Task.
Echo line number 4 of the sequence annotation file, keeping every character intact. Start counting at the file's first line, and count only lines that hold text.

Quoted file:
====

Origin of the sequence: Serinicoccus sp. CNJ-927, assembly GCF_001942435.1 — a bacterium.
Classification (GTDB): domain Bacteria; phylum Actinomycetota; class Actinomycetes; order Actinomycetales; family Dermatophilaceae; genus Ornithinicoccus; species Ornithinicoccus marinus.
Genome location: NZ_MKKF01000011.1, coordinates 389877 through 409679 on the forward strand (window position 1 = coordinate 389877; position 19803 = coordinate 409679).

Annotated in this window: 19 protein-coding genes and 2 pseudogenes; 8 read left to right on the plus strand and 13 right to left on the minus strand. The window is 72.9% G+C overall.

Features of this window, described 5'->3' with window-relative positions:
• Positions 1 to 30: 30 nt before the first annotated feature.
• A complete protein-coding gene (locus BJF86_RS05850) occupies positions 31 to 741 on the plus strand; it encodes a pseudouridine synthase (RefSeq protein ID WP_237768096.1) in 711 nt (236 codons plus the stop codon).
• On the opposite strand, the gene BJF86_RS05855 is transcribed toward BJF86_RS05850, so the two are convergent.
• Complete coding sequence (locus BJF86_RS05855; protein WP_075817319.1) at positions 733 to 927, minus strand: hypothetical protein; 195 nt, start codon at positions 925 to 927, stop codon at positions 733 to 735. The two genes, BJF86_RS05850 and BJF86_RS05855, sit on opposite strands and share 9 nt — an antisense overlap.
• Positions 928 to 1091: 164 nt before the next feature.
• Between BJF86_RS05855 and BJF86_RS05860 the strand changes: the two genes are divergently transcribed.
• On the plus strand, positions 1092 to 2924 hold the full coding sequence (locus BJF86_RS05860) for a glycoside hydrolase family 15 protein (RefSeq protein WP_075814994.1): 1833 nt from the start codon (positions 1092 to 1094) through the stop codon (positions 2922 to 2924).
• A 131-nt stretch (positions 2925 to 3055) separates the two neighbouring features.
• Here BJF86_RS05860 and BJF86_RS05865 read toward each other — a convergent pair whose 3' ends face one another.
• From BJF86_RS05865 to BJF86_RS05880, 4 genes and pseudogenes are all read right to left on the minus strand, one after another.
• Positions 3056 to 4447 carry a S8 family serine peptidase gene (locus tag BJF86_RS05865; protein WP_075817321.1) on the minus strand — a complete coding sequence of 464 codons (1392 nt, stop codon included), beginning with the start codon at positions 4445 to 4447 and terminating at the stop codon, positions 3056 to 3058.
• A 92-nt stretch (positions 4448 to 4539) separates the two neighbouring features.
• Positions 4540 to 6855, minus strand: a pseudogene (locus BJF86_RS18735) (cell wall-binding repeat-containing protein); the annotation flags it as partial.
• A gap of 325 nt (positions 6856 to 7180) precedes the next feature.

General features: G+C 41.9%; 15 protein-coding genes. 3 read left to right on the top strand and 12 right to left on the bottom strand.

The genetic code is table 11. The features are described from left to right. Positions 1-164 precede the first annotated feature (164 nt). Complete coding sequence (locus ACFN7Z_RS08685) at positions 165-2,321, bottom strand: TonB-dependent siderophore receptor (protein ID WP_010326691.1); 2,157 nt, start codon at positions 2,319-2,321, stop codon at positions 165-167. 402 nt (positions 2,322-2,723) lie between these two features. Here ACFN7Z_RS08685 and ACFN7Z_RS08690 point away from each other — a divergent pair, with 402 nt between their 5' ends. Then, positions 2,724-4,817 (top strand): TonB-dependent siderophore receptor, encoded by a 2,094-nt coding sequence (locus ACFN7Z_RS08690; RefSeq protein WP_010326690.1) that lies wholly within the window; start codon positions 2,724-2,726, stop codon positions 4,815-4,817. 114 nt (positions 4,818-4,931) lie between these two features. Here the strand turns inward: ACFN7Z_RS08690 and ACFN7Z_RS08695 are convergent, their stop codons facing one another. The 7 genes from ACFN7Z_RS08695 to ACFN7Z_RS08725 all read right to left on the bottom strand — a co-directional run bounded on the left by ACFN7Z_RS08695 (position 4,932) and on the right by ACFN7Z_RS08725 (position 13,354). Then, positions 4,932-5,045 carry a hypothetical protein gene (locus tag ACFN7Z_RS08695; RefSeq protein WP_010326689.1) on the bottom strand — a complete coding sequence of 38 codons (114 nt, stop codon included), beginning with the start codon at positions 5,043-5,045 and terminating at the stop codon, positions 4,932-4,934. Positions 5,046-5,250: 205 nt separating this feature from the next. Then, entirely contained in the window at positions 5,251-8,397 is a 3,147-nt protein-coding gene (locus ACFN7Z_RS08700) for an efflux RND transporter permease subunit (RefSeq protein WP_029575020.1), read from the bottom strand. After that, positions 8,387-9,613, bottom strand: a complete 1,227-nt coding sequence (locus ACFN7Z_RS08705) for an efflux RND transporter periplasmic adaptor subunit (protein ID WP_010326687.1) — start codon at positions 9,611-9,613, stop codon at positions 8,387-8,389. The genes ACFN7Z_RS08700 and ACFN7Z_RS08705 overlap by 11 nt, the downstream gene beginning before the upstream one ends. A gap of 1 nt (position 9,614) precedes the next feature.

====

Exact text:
Annotated in this window: 19 protein-coding genes and 2 pseudogenes; 8 read left to right on the plus strand and 13 right to left on the minus strand. The window is 72.9% G+C overall.